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Ceremony and Vow Ideas

Self Solemnization in Colorado: Pros and Cons?

We are a Colorado couple getting married in September of this year and are considering self-solemnizing. We are a non-religious couple (so religious ceremony is no issue for us), and would like for my uncle to "officiate" our ceremony. I also don't want to ask my Uncle to become ordained so as not to infringe on his personal religious beliefs . We have no qualms about completing the entire form right there at the courthouse and then bringing a framed copy to display at the wedding (Being married before the "marriage" is not an issue either.) I learned that if we were to move to another state our marriage would still be valid.

All good, right? Well, I am concerned that we may run into insurance complications if we ever moved out of state. I am also wary of any other unforseen issues. 

Has anyone run into any problems having a self solemnized license in Colorado, particularly if you've then moved out of state? Would a certified copy be all we would need in case problems arise?

Thanks!

Re: Self Solemnization in Colorado: Pros and Cons?

  • lyndausvilyndausvi Western Slope, Colorado mod
    Moderator Knottie Warrior 10000 Comments 500 Love Its
    As long as CO gives you a marriage license it doesn't matter.






    What differentiates an average host and a great host is anticipating unexpressed needs and wants of their guests.  Just because the want/need is not expressed, doesn't mean it wouldn't be appreciated. 
  • CMGragainCMGragain member
    10000 Comments 500 Love Its Fourth Anniversary 25 Answers
    edited April 2014
    "Couples themselves may solemnize their own marriage (C.R.S 14-2-109) in Colorado. They must apply for paper work from the County Courthouse in order to do this. However, friends or relatives cannot solemnize their marriage."

    This is taken from a website on Colorado marriage law.  If you complete your paperwork at the courthouse, you have just had your wedding..  A ceremony with your uncle officiating is a PPD, and has no validity.  You can pick up the paperwork and declare your marriage in front of your guests, and THEN turn in the paperwork, and this would be your wedding.  Your uncle may not officiate, though.  He can witness.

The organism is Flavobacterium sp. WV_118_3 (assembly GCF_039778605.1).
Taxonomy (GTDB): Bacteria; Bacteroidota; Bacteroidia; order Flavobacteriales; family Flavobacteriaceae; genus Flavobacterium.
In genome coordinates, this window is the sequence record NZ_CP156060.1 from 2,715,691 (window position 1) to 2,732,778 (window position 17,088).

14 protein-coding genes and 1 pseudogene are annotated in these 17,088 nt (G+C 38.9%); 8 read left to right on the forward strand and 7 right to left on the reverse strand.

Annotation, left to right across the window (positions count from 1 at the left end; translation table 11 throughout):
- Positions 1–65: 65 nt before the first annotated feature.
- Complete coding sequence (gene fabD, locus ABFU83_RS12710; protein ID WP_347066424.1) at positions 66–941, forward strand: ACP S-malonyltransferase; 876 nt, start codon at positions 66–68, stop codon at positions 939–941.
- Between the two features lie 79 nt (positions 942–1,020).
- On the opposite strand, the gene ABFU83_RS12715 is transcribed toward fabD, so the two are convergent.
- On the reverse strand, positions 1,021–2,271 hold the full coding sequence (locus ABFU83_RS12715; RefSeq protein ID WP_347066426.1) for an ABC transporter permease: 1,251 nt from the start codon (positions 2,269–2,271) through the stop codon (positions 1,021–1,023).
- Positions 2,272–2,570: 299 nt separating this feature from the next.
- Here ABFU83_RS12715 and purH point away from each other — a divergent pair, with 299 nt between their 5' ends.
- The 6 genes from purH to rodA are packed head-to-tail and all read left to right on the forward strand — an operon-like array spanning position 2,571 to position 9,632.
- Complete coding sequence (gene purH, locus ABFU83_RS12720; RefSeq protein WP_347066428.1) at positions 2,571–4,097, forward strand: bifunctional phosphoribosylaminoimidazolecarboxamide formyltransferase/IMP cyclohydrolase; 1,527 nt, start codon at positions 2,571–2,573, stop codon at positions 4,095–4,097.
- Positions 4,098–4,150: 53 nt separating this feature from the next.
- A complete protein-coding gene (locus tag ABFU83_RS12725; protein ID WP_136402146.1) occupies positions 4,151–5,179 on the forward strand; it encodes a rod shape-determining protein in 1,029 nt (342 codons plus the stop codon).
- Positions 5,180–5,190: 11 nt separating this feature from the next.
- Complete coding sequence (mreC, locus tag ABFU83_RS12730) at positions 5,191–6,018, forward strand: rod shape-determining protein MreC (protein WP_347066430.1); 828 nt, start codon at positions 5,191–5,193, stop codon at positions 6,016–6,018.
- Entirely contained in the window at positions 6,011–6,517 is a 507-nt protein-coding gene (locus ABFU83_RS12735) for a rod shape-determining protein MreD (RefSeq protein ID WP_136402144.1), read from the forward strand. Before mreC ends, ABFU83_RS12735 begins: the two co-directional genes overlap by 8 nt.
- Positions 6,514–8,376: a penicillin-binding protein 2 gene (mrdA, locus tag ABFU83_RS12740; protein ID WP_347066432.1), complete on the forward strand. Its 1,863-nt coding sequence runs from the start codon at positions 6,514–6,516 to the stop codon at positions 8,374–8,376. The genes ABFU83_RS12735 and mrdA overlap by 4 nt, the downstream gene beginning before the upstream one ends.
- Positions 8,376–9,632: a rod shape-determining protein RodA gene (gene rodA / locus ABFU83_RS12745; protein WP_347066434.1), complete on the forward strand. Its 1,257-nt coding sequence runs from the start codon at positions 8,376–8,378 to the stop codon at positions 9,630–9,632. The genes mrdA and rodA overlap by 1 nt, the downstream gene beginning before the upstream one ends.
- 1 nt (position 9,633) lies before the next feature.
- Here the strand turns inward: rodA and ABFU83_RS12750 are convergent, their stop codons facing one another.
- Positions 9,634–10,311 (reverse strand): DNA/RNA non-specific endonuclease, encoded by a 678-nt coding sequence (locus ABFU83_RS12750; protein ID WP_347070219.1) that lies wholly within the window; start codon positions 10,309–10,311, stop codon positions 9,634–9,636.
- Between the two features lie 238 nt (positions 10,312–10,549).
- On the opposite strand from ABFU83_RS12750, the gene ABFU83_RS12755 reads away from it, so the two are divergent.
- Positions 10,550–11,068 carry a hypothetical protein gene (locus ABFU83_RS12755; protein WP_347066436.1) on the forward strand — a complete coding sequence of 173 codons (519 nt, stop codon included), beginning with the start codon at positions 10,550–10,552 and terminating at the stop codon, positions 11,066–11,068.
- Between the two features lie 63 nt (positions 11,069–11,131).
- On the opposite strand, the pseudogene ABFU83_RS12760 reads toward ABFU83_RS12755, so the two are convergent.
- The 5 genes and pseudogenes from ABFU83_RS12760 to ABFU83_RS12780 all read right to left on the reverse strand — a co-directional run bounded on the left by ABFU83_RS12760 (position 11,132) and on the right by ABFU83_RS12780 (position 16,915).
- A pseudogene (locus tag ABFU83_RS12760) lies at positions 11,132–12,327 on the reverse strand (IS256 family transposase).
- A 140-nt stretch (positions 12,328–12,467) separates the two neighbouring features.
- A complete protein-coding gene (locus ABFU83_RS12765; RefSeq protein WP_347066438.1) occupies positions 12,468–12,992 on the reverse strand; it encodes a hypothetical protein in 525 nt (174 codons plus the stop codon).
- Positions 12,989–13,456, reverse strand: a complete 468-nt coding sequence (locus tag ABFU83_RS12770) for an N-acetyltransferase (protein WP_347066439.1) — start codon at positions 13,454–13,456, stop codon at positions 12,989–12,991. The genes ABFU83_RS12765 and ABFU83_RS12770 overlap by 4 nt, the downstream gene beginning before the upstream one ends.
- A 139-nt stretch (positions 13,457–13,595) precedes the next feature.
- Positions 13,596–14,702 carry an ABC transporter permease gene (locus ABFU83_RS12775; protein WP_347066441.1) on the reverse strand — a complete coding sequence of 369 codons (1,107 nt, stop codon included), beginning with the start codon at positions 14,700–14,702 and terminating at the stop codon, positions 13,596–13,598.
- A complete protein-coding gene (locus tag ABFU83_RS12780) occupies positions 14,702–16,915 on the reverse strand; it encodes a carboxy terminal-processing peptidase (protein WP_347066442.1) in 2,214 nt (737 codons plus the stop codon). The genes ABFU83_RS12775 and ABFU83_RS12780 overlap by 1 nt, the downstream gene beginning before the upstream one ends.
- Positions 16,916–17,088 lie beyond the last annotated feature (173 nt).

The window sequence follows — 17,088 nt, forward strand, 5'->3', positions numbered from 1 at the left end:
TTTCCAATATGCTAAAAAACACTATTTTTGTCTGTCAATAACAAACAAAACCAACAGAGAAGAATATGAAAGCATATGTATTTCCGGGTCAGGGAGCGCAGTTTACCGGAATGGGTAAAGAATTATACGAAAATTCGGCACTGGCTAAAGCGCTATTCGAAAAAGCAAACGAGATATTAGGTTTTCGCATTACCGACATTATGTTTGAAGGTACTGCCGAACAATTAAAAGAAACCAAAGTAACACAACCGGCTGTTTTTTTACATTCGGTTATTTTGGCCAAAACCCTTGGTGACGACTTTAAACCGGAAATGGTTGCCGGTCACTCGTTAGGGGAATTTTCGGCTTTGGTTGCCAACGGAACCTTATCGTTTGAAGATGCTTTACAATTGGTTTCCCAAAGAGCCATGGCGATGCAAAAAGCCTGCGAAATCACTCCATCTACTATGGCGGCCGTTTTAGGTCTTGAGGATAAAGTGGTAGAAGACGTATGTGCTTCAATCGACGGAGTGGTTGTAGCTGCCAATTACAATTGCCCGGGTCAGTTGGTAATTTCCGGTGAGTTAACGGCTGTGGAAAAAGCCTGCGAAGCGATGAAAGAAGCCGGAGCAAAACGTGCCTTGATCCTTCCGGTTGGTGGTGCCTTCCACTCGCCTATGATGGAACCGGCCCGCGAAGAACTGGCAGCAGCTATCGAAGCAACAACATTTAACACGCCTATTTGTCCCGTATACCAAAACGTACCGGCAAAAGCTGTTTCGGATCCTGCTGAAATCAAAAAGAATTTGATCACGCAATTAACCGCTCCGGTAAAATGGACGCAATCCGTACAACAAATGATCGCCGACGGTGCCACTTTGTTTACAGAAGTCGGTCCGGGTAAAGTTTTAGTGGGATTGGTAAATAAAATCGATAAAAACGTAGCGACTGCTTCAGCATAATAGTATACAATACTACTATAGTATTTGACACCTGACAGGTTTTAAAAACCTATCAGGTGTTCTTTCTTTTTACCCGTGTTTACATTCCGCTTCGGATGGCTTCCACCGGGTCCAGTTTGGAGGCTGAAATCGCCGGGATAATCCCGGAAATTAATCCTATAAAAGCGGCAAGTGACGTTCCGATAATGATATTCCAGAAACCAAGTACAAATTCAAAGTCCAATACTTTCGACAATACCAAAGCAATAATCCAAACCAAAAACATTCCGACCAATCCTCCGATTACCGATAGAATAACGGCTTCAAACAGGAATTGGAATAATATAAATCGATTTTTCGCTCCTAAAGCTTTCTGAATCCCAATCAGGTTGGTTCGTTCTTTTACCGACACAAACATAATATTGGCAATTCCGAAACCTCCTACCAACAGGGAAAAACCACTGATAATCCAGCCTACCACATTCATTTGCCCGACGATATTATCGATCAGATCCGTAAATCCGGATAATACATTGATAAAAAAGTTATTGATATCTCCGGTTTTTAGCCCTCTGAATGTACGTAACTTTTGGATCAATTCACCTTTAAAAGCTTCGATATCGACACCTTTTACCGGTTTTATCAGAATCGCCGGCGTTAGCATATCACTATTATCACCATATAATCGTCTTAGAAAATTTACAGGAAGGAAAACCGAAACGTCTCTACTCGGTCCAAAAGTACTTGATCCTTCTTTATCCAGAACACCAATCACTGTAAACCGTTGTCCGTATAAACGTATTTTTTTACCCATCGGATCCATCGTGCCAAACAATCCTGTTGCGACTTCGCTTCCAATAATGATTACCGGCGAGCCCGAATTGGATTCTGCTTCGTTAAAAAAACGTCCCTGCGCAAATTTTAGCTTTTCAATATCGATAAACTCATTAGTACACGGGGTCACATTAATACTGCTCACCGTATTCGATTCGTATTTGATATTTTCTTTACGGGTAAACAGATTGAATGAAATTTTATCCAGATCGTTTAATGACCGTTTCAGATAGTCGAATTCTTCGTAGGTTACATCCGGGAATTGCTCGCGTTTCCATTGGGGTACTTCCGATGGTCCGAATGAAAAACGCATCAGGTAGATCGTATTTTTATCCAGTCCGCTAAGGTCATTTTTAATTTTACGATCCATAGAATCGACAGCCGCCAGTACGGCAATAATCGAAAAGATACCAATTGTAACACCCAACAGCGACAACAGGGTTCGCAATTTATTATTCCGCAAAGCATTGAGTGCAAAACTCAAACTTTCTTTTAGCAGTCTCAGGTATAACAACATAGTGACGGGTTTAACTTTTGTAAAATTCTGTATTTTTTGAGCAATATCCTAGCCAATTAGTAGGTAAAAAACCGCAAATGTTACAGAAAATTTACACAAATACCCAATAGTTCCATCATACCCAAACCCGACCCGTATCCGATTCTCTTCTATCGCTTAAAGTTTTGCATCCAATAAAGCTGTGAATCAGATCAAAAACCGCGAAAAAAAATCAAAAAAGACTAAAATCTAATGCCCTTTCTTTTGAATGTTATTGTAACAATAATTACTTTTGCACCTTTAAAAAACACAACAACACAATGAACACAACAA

Once your paperwork is filed with the county clerk, your marriage is valid in any state.
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  • We had a self-uniting marriage in PA (that's what we call it here) and it was AWESOME. We didn't have anyone lead our ceremony, but you can think of your uncle as an MC instead of an officiant. We signed our license after our ceremony, just like we would have if we'd had an officiant.

    While PA and CO are the only states that allow marriages without an officiant, those marriages are valid in all 50 states.
  • If you're going to self-solemnize, you need to do that at your ceremony. Putting on a play of a wedding when you're already married is lame.
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  • I'm not sure if what you want to do is similar to common law spouse. I know many states are getting rid of recognizing common law marriages. My question is, when you file your Federal taxes will you be able to file as "married". My bigger concern is this type of union legally recognized in other states, say in the event your spouse ends up in the hospital and it's one of those situations where only a spouse can see the patient or talk to the doctor, would this be an issue. Or when the time comes, and one of you passes (not trying to be morbid, but we all will eventually die) would this type of union be recognized in any state so that you would be recognized as the surviving spouse to be able to collect any death benefits? If there are questions about that, then you may want to consider a non religious Justice of the Peace ceremony.

  • I had a self-united marriage in PA as well-and we live in NY. There haven't been any legal issues in any other state. We had various friends/family members "lead" our ceremony, we just pronounced ourselves married at the end. You can have your uncle MC the ceremony without him being the officiant. 

    BUT I would do your self-solemnization at your wedding, not at the courthouse. Your wedding guests deserve to see you actually get married. 

    And @Erikan73 this is not the same as a common law spouse. I have a marriage license, just like any couple who had an officiant. 
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  • @Erikan73, self-solemnized or self-united marriages are simply regular marriages where the couple marries themselves without an officiant. They aren't related to common law marriages and they are legally valid (although only available in Colorado and Pennsylvania).
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    emmyg65 said:
    @Erikan73, self-solemnized or self-united marriages are simply regular marriages where the couple marries themselves without an officiant. They aren't related to common law marriages and they are legally valid (although only available in Colorado and Pennsylvania).

    Thank you for the explanation @emmyg65
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